Evidence reported from other sources needs to be cited. If the EO's arguments are challenged, it then needs to have the ability to refer to empirical data underpinning such a claim.

1.5 Sharing the research workload

Collaboration with other business organizations means that research and preparatory work can be shared. Different organizations can focus on different, but mutually-agreed areas.

Collaboration shouldn't be confined to other business organizations. Universities or research institutions may have undertaken studies that can be useful to the EO in developing its own policy positions.

Choose areas where an EO can add value. Do your research based on your mandate and your specific added value – your angle and what you want to know.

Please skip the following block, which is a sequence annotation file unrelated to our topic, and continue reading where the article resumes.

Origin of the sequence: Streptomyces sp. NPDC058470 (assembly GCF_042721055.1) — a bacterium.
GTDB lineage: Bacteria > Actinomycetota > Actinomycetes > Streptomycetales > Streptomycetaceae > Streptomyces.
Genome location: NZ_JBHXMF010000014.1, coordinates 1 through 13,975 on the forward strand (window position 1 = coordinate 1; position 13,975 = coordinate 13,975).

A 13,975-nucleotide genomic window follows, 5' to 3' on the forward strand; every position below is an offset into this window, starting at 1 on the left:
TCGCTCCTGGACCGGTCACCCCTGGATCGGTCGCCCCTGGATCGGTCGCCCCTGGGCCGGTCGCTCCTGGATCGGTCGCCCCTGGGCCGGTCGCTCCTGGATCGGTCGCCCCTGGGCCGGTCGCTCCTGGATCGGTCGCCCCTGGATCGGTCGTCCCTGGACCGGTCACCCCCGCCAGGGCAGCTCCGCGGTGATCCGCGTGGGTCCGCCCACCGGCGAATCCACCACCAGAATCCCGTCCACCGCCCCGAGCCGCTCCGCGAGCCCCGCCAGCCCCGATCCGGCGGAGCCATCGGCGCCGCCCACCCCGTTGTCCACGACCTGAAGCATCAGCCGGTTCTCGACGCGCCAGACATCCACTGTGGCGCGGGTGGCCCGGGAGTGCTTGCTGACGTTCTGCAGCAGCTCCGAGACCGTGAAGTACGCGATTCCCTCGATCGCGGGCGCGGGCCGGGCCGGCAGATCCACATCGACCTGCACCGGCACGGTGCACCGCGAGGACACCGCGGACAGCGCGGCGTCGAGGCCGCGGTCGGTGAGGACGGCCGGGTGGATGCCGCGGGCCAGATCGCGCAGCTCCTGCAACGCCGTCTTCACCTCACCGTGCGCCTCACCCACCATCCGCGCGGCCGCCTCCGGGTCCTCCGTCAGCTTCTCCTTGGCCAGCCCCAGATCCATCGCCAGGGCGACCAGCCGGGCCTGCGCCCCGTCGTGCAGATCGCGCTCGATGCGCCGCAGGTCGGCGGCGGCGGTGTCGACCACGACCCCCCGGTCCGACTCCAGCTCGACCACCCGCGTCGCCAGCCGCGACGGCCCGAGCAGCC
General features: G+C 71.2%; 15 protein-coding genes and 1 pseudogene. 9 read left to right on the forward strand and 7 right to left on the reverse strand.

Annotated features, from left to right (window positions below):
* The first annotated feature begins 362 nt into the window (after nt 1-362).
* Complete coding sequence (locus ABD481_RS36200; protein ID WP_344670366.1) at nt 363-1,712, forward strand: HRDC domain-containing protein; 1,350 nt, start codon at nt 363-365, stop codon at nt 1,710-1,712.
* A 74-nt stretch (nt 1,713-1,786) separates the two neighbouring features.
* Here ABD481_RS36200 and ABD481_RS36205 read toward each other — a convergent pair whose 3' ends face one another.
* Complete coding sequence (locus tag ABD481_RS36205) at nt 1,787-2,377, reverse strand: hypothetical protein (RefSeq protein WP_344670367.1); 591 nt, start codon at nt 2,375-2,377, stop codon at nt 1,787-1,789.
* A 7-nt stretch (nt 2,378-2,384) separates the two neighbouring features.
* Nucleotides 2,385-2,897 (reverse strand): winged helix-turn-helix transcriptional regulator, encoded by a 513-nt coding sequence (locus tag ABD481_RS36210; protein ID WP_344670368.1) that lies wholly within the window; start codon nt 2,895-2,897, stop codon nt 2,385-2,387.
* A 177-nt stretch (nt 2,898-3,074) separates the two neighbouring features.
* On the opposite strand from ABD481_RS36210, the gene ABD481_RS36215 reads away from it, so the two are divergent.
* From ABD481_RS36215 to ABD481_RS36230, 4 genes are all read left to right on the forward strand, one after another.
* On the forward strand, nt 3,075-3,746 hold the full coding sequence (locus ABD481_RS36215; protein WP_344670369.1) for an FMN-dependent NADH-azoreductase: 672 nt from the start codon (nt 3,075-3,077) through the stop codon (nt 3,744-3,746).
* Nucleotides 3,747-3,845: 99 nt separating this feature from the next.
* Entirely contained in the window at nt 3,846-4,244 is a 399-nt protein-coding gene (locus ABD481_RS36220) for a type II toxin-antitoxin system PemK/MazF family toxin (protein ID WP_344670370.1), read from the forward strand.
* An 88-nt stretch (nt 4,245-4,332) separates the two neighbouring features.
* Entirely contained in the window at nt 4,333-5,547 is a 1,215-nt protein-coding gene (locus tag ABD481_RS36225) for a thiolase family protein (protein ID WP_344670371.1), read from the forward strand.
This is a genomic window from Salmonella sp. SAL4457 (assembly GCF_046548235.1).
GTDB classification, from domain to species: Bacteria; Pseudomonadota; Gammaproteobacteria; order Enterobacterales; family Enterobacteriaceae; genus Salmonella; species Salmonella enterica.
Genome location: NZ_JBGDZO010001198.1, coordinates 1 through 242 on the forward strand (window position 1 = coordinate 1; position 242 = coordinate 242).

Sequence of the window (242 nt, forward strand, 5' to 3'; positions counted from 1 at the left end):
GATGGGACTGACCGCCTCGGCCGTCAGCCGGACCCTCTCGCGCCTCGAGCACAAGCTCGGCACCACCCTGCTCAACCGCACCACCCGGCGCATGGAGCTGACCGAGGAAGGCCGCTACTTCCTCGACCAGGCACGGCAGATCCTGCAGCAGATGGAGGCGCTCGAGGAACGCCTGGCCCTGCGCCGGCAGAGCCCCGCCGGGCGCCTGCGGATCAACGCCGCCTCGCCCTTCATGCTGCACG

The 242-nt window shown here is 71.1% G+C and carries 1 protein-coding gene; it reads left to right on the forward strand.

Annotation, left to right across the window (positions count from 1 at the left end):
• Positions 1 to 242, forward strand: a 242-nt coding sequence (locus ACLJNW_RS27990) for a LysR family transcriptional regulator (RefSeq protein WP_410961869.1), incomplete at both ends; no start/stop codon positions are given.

Do not replicate what others are doing.
Bear in mind what the EO wants the research as starting point. What point do you want to prove?
Know the limitations of research. For example trying to ascertain the 'total costs on firms' is next to impossible. How could you track everything from the cost of energy, to paying for training as one aggregate figure? You would be asking a huge and impossible job of your members.
Sweep other information sources to see whether data can be used by the EO for its own ends.
In determining whether collective efforts at research should be used, consider how valuable or not such an association may be for your EO; for example if the research brings out things that the EO may not agree with or does not want to be associated with – notwithstanding other useful elements of said research.
Are there current opportunities or ones that might emerge in the near future that could facilitate the timing of the EO's proposal?

Can the EO's proposal be linked to other ongoing similar reform proposals?

(1) This approach is adapted from the Business Advocacy Network "Research Strategies":